Clearly there are some who do for a baby has disappeared from a pram while his mother left him while shopping in Aberdeen. Fortunately someone has been apprehended, but more importantly I have to ask who goes shopping in Aberdeen? Exactly! They would have to find oil offshore for me to do that.

Tourists- Cue the Loch Ness monster

More sillyness!  According to this morning’s Herald there has been a sighting of the monster by motorists a mile east of Invermoriston. The report says… just excuse me while I take a sip of coffee. .. The report says:

A commotion on the calm surface of the Loch was caused by some object travelling at between 15 and 20 miles per hour in a straight line for the centre of the Loch. Then it paused and they could see three dark coloured points above the wash. Next it turned and moved haphazardly about – glistening in the sunshine. No one had binoculars or a camera.

Funny that. Always be suspicious of any piece of Scottish writing that begins with the favoured word “commotion” which covers everything from a mild disagreement to a full scale riot. It is often paired with exclamations such as “It’s outrageous” which may be the increase in price of a session in the swimming baths or the outbreak of war, or “pure dead devastating” which covers everything from an unexpected shower of rain to discovering one’s husband Derek is occasionally Deidre.

Bride Over the Cliff

A report in The Herald which might well be paired with “devastating” or “commotion”  concerns a case at Bude Magistrates Court, where John Sanders Oldfield was committed for trial at Cornwall Assizes on a charge of attempting to murder his wife Daphne by pushing her off a cliff and hitting her on the head with a stone. The prosecutor clearly had a sense of humour as he said “Unhappily perhaps, attempts to murder a wife are not as infrequent as one would like to think, but I am glad to say attempts are almost unique when they take place in the first week of honeymoon”.

Apparently there had been three attempts to consummate the marriage which had “not been entirely successful”. I am beginning to wonder if The Herald has sensational intentions as that is hardly the sort of detail one expects from a quality newspaper. Consummation is not a subject to be discussed willy-nilly. Mr Oldfield in his defence said his wife had become a “rotten woman” immediately they were married. Obviously he was ill prepared.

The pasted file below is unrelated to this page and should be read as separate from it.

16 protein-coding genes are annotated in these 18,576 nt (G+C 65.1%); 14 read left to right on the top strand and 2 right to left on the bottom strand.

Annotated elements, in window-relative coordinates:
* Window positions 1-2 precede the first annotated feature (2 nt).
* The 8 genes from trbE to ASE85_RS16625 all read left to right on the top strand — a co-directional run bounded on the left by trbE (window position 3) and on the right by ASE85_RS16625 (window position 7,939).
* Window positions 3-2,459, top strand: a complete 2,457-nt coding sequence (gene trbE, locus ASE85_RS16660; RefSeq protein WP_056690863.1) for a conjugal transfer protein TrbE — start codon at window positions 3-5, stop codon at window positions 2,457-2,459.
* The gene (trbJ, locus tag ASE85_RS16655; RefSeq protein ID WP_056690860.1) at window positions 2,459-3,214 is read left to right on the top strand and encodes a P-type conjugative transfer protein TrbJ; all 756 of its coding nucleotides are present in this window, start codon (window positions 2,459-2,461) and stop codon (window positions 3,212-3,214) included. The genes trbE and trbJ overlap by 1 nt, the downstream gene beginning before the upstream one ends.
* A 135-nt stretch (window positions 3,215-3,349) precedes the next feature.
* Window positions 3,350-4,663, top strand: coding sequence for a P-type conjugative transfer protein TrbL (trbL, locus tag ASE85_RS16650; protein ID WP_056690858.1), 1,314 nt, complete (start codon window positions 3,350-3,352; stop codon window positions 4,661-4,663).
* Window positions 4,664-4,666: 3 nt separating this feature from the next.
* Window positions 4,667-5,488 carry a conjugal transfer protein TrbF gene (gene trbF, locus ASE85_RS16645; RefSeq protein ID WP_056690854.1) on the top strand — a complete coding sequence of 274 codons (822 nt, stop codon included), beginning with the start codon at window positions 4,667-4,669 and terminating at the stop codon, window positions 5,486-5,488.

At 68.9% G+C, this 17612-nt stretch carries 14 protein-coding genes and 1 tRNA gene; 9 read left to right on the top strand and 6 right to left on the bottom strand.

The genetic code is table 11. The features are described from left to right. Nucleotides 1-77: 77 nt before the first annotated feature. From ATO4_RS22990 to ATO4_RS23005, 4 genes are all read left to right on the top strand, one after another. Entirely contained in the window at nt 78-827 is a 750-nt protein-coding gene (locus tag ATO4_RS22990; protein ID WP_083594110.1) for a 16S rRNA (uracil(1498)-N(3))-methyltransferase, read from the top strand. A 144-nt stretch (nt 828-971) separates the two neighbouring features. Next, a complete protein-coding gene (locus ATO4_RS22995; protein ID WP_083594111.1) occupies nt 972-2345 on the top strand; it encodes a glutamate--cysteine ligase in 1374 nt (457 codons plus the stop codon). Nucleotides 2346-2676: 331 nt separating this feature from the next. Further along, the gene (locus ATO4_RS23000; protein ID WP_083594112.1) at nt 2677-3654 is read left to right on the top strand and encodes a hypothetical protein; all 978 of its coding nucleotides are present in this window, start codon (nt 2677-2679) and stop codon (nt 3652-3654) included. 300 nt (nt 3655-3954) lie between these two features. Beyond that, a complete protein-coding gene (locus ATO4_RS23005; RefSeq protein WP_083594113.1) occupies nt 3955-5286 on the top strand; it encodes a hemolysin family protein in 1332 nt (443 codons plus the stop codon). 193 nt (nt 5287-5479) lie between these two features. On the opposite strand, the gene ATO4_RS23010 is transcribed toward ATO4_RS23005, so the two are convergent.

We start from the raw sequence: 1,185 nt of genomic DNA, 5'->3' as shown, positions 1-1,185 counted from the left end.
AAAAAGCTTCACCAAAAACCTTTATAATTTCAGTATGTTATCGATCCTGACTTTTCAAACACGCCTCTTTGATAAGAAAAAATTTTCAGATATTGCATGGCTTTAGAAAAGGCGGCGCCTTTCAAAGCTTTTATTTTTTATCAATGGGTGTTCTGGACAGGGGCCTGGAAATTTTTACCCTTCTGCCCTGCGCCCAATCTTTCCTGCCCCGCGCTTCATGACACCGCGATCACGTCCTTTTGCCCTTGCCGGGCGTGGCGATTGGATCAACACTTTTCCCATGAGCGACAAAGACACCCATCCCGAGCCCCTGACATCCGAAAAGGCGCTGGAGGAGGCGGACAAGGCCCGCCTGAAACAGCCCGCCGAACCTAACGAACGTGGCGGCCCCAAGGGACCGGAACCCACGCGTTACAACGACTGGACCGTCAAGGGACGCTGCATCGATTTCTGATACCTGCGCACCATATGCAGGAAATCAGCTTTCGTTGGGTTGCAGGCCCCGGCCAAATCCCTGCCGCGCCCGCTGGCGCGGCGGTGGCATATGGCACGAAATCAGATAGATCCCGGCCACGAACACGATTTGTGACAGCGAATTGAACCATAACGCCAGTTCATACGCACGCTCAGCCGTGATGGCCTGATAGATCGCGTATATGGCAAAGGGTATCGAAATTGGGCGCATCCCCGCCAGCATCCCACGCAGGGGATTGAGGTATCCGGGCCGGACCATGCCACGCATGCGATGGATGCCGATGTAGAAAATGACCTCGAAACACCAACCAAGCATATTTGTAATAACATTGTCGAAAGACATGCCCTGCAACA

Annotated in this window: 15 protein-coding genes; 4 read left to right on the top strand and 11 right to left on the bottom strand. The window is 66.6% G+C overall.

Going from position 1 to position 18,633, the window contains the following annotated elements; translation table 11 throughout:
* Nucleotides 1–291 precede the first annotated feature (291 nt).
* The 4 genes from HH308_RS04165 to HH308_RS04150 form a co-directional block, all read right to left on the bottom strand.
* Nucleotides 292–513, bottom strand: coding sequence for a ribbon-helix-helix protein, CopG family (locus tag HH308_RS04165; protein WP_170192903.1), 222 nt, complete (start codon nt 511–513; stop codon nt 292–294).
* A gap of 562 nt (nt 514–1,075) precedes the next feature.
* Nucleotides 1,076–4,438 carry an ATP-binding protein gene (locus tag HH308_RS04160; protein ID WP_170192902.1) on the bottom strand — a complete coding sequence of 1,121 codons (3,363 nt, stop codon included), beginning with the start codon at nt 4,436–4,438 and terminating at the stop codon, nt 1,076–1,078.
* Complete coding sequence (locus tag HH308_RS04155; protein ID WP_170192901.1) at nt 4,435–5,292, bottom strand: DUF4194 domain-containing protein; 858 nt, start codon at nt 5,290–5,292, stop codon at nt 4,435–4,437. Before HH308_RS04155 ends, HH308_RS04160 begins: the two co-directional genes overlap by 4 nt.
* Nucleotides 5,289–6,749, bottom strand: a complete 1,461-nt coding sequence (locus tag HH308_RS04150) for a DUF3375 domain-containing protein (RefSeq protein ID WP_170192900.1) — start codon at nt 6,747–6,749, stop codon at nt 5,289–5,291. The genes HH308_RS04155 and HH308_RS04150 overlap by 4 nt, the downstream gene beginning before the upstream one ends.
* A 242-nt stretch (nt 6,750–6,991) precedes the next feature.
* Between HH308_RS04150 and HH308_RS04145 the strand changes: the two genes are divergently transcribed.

Surely Not a Tennis Club Member

According to the bride she had no idea what was coming as they had had a lovely day in Tintagel and were walking along the cliffs hand in hand when “…the next thing I knew I had been pushed over the cliff.” Now I do not think we should read anything into the lack of consummation, as my dear Grandmother said it was a year before she allowed my Grandfather to see her with her hairnet on and he did not push her over a cliff.

Dear Grandmamma

What does bother me about this case is that they met at the Thames Ditton Tennis Club. Firstly is it likely that a murderer would be a member of a tennis club? I mean in our Glasgow Club we think twice about allowing people in with a parking violation. After all one minute you are illegally parked across a driveway in Bearsden and the next you are banging your balls too aggressively in Bridge of Weir. It all smacks of the sort of people who do not donate raffle prizes. Secondly, how many murder victims do you know called Daphne? Thirdly, I wouldn’t like to be on that committee discussing a refund of the membership fee.

A Careless Rupture at Comb Out

“Mrs Wylie that’s you done; now if you just let me remove the hood and the cotton wool, M. Antoine will float towards you for the comb out.”

“Thank you Senga.”

“Madame Wylie, you are done to perfection, just let me work my magic and while I backcomb I wonder if a woman of your talent would consider playing the role of Phoebe, the maid, in my new production of Glamorous Nights. It will be magnifique.”

“Oh I am sure it will M Antoine. I am surprised you did not consider Novello’s other triumph.

“What was that Madame?”

“Careless Rupture, monsieur”

“Don’t you mean Rapture Madame?”

“Oh Mrs Wylie – sorry to startle you but that’s Mr Wylie in reception he says the war finished early and wonders if you might like an early lunch and a drive to the coast and then a cliff walk, as it is so nice.”

There is a commotion as Muriel suddenly swings round in the chair and her elbow, cup and saucer hits M. Antoine where he will be most devastated. M. Antoine doubles up.

“Thank you Senga. Oh dear, Antoine sorry about that. Must dash. Oh I am most sorry I have nothing for a tip. Bye Lottie see you soon dear, you have never looked lovelier. Bye everyone. Must dash.”

à bientôt

Muriel Wylie
August 1958